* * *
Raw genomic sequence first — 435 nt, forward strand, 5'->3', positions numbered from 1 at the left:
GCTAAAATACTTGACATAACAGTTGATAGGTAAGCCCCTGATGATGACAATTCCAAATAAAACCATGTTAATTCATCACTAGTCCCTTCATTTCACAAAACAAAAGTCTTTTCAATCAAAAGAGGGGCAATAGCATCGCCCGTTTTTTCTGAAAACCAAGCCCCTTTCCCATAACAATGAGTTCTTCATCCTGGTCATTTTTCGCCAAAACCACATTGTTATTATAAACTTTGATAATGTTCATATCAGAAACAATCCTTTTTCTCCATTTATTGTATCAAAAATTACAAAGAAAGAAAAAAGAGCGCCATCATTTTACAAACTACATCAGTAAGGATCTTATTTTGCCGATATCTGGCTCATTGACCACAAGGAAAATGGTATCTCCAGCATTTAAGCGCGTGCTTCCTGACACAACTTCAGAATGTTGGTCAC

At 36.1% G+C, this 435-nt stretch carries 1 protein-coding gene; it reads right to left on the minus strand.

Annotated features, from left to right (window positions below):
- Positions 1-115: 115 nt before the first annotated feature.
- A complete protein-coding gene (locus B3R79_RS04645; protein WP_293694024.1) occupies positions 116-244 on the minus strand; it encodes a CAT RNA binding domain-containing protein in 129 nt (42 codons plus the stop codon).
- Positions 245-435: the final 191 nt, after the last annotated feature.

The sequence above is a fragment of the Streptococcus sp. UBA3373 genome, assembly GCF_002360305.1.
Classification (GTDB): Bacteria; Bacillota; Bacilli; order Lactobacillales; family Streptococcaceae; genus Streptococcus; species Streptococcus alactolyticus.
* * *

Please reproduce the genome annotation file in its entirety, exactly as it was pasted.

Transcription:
Raw genomic sequence first — 435 nt, forward strand, 5'->3', positions numbered from 1 at the left:
GCTAAAATACTTGACATAACAGTTGATAGGTAAGCCCCTGATGATGACAATTCCAAATAAAACCATGTTAATTCATCACTAGTCCCTTCATTTCACAAAACAAAAGTCTTTTCAATCAAAAGAGGGGCAATAGCATCGCCCGTTTTTTCTGAAAACCAAGCCCCTTTCCCATAACAATGAGTTCTTCATCCTGGTCATTTTTCGCCAAAACCACATTGTTATTATAAACTTTGATAATGTTCATATCAGAAACAATCCTTTTTCTCCATTTATTGTATCAAAAATTACAAAGAAAGAAAAAAGAGCGCCATCATTTTACAAACTACATCAGTAAGGATCTTATTTTGCCGATATCTGGCTCATTGACCACAAGGAAAATGGTATCTCCAGCATTTAAGCGCGTGCTTCCTGACACAACTTCAGAATGTTGGTCAC

At 36.1% G+C, this 435-nt stretch carries 1 protein-coding gene; it reads right to left on the minus strand.

Annotated features, from left to right (window positions below):
- Positions 1-115: 115 nt before the first annotated feature.
- A complete protein-coding gene (locus B3R79_RS04645; protein WP_293694024.1) occupies positions 116-244 on the minus strand; it encodes a CAT RNA binding domain-containing protein in 129 nt (42 codons plus the stop codon).
- Positions 245-435: the final 191 nt, after the last annotated feature.

The sequence above is a fragment of the Streptococcus sp. UBA3373 genome, assembly GCF_002360305.1.
Classification (GTDB): Bacteria; Bacillota; Bacilli; order Lactobacillales; family Streptococcaceae; genus Streptococcus; species Streptococcus alactolyticus.